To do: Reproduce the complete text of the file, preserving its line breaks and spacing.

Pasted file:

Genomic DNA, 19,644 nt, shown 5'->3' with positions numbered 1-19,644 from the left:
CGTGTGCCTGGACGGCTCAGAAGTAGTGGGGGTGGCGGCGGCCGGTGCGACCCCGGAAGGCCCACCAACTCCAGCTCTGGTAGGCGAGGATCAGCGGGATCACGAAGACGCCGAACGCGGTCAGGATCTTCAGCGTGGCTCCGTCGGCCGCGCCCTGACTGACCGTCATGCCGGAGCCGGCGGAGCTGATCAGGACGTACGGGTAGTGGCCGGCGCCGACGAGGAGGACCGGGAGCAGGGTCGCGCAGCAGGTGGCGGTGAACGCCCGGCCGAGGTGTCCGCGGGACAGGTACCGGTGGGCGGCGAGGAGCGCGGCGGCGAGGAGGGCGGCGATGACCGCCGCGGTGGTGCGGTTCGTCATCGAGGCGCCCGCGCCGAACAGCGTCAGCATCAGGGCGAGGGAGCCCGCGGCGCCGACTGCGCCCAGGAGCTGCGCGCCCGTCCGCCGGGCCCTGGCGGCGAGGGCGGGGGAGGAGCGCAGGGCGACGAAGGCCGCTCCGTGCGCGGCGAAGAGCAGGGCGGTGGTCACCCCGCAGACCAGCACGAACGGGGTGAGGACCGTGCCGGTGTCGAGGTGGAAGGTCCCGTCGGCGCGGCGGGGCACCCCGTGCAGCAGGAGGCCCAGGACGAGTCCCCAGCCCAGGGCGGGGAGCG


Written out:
Genomic DNA, 19,644 nt, shown 5'->3' with positions numbered 1-19,644 from the left:
CGTGTGCCTGGACGGCTCAGAAGTAGTGGGGGTGGCGGCGGCCGGTGCGACCCCGGAAGGCCCACCAACTCCAGCTCTGGTAGGCGAGGATCAGCGGGATCACGAAGACGCCGAACGCGGTCAGGATCTTCAGCGTGGCTCCGTCGGCCGCGCCCTGACTGACCGTCATGCCGGAGCCGGCGGAGCTGATCAGGACGTACGGGTAGTGGCCGGCGCCGACGAGGAGGACCGGGAGCAGGGTCGCGCAGCAGGTGGCGGTGAACGCCCGGCCGAGGTGTCCGCGGGACAGGTACCGGTGGGCGGCGAGGAGCGCGGCGGCGAGGAGGGCGGCGATGACCGCCGCGGTGGTGCGGTTCGTCATCGAGGCGCCCGCGCCGAACAGCGTCAGCATCAGGGCGAGGGAGCCCGCGGCGCCGACTGCGCCCAGGAGCTGCGCGCCCGTCCGCCGGGCCCTGGCGGCGAGGGCGGGGGAGGAGCGCAGGGCGACGAAGGCCGCTCCGTGCGCGGCGAAGAGCAGGGCGGTGGTCACCCCGCAGACCAGCACGAACGGGGTGAGGACCGTGCCGGTGTCGAGGTGGAAGGTCCCGTCGGCGCGGCGGGGCACCCCGTGCAGCAGGAGGCCCAGGACGAGTCCCCAGCCCAGGGCGGGGAGCG